France's Broken Social Model
France's President Nicolas Sarkozy is doing what he can to reform France's economy, with mixed results so far. Seeking to weaken resistance by special-interest groups and militant labor unions, the self-proclaimed reformer is attempting to break through a reform logjam by introducing numerous economic reforms at once, so as to catch his opposition off-guard.
Sarkozy's "all-at-once" tactics may yet work, and the French President is to be commended for emphasizing, in a country where intellectuals often blame outside forces for the economic and cultural predicament of their nation, that France's economy needs fundamental economic reforms.
Yet there are signs that Sarkozy--and his even more reformist party, the UMP--are unwilling to point out the elephant in the room. In fact, not even in his candid political manifesto Testimony does Sarkozy dare point to the core root of France's troubles. The main problem facing France is its misguided "social model" and the nebulous concept of "solidarity" that continues to undergird it. No economic reforms will be effective in healing France's social divide until this misguided model is reformed.
That France's famed social model is economically inefficient and morally flawed--as opposed to being economically inefficient but morally virtuous--is an argument brought home with eloquence and vigor by Timothy Smith in his book France in Crisis (Cambridge University Press, 2006). Originally published in 2004, the book has not received the attention it deserves.
To say that France's social model is far from perfect is an understatement: in spite of the state absorbing more than 50% of GDP, France has suffered, since the 1980s, from rising child poverty rates, persistently high unemployment, a chronic sense of economic malaise, and the continual enrichment of the system's "insiders" at the expense of the system's "outsiders." More importantly, France's social model fails to deliver precisely what it proclaims to: economic justice, inter-generational fairness, economic opportunity and social protection, particularly to young workers entering the labor market, minorities, immigrants, middle-aged women and other vulnerable groups.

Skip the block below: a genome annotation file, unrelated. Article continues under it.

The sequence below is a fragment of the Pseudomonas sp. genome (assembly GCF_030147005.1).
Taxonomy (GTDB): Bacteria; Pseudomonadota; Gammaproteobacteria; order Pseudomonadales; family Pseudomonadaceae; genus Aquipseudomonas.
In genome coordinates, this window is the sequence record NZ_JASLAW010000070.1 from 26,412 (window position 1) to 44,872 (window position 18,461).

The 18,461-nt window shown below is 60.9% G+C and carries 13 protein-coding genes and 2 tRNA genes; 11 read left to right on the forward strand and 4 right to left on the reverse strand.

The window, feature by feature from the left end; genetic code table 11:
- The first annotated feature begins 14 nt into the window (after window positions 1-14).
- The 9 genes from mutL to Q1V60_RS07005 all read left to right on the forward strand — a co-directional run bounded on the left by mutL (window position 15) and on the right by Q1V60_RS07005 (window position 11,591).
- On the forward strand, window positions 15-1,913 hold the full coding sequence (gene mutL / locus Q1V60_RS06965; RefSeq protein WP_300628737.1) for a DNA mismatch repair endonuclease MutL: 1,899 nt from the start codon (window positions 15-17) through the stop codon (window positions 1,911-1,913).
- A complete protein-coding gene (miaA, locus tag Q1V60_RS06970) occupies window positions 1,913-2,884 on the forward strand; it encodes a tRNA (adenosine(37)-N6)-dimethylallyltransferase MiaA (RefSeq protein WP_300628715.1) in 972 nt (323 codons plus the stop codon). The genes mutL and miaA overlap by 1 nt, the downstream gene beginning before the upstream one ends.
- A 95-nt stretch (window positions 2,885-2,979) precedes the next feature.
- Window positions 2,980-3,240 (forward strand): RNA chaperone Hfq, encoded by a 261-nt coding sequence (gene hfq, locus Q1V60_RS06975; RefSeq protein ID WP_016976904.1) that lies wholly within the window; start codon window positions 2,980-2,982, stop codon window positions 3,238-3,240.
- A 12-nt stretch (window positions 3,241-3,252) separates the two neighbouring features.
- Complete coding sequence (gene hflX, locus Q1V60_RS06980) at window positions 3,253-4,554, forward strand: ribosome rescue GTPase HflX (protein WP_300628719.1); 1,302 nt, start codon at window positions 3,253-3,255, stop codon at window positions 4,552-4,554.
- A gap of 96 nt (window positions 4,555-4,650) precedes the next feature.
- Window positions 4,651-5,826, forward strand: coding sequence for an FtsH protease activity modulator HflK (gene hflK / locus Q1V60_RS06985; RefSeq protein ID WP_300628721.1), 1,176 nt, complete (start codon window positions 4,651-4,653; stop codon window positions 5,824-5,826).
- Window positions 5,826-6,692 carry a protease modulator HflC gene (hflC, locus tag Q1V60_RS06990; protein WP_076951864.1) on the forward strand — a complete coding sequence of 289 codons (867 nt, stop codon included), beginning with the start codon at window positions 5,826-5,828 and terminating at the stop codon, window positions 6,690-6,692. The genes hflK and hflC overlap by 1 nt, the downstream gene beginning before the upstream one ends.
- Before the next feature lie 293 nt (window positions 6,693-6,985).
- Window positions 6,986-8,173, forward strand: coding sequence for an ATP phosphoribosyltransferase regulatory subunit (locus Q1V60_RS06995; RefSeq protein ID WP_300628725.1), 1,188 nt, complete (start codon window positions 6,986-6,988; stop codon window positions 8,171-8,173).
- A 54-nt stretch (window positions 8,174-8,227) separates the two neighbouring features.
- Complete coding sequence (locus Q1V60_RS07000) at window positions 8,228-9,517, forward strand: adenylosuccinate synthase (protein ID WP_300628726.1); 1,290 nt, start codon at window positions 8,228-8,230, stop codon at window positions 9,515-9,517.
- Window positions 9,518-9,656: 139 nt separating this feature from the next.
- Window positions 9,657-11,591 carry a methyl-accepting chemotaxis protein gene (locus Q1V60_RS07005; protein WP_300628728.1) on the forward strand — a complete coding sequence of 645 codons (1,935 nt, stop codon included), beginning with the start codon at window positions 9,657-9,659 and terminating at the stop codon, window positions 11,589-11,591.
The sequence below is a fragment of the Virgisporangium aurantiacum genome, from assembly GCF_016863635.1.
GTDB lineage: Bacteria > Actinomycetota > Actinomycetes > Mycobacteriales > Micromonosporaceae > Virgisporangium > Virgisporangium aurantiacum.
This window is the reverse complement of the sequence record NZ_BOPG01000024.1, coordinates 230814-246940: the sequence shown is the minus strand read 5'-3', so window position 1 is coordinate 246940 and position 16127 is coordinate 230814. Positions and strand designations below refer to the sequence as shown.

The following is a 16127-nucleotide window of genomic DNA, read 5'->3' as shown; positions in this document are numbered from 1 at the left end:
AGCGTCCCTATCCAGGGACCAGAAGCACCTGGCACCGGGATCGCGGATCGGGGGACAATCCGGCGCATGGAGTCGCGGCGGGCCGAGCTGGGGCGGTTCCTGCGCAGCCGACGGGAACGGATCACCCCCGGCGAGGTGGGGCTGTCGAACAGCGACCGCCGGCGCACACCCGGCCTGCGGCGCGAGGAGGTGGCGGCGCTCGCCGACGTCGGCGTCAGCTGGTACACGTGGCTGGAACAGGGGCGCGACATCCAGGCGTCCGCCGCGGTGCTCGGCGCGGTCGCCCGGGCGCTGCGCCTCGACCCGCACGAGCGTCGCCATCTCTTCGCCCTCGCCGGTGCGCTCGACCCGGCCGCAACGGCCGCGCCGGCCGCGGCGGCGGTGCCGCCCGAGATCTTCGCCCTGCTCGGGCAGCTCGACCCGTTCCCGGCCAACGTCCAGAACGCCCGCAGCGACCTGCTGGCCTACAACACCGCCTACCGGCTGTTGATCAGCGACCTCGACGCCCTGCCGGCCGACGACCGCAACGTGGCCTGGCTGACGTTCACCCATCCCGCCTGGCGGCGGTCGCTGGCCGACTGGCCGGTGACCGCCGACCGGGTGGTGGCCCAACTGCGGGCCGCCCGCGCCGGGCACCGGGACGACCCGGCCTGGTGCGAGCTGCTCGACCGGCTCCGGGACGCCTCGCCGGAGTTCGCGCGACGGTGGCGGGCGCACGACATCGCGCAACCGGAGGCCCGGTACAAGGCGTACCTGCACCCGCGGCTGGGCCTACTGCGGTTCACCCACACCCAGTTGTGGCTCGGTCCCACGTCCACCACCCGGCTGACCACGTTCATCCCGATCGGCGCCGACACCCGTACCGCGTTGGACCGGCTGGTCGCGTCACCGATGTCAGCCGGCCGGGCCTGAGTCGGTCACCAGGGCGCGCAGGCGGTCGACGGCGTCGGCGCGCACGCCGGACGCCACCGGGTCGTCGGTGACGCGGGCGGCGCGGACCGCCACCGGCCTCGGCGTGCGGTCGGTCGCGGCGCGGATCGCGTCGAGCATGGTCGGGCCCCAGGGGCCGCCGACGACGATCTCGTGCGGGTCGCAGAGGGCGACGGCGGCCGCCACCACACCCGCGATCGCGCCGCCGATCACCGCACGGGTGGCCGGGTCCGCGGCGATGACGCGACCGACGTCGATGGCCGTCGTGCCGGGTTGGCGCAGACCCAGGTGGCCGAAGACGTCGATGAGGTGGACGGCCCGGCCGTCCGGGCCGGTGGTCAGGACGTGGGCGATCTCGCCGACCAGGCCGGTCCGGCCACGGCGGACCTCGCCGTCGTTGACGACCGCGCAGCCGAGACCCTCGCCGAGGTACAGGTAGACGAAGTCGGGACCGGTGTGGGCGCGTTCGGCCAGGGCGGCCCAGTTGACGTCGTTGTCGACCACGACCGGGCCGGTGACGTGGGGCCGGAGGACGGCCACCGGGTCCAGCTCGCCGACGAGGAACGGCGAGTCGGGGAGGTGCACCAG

For those who wonders how France's large welfare state could afford to fail so many--and confer so many privileges on the over-privileged few--Smith's book is a must read.
Smith, a Professor of Comparative Public Policy at Queens University, Canada, is an admirer of Social-Democratic welfare states such as Sweden or the Netherlands. No right-winger, Smith admires these countries for their labor market flexibility, progressive taxation structures and active income re-distribution policies. France, Smith points out, lacks all three: France's labor market is remarkably inflexible, something that benefits white, male, middle-class white-collar workers at the expense of women, minorities, immigrants, young workers, and the unemployed. France's taxation structure can easily be described as regressive: it contains large tax breaks for independently employed professionals and wealthy families with numerous children, while poor and lower middle-class families must pay one of the highest Value Added Tax rates in the world. And just as important, France lacks effective income re-distribution policies, with its pension programs re-distributing tens of billions of Euros in reverse, from economically struggling workers to upper-middle-class French retirees, the wealthiest age group in French society today.
The "insiders" in the French system are people who benefit from France's well-known perks, including lifetime job security; 6 weeks or more paid vacation; a generous medical system that is a complex public-private hybrid; and a steady, dependable source of income.